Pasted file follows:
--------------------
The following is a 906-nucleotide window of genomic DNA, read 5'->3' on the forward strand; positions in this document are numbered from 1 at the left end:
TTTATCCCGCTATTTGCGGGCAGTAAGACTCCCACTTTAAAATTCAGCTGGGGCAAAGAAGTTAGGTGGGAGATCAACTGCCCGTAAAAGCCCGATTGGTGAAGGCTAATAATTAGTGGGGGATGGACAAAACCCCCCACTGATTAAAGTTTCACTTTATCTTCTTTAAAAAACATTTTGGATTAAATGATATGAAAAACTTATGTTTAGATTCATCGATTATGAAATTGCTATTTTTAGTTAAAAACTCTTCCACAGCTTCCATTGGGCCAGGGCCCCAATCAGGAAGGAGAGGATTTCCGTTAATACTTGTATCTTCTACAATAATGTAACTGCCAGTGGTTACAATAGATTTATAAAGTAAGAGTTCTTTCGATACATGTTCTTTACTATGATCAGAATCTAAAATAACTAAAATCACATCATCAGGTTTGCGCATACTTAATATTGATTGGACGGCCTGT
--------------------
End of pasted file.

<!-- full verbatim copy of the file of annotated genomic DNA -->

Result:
The following is a 906-nucleotide window of genomic DNA, read 5'->3' on the forward strand; positions in this document are numbered from 1 at the left end:
TTTATCCCGCTATTTGCGGGCAGTAAGACTCCCACTTTAAAATTCAGCTGGGGCAAAGAAGTTAGGTGGGAGATCAACTGCCCGTAAAAGCCCGATTGGTGAAGGCTAATAATTAGTGGGGGATGGACAAAACCCCCCACTGATTAAAGTTTCACTTTATCTTCTTTAAAAAACATTTTGGATTAAATGATATGAAAAACTTATGTTTAGATTCATCGATTATGAAATTGCTATTTTTAGTTAAAAACTCTTCCACAGCTTCCATTGGGCCAGGGCCCCAATCAGGAAGGAGAGGATTTCCGTTAATACTTGTATCTTCTACAATAATGTAACTGCCAGTGGTTACAATAGATTTATAAAGTAAGAGTTCTTTCGATACATGTTCTTTACTATGATCAGAATCTAAAATAACTAAAATCACATCATCAGGTTTGCGCATACTTAATATTGATTGGACGGCCTGT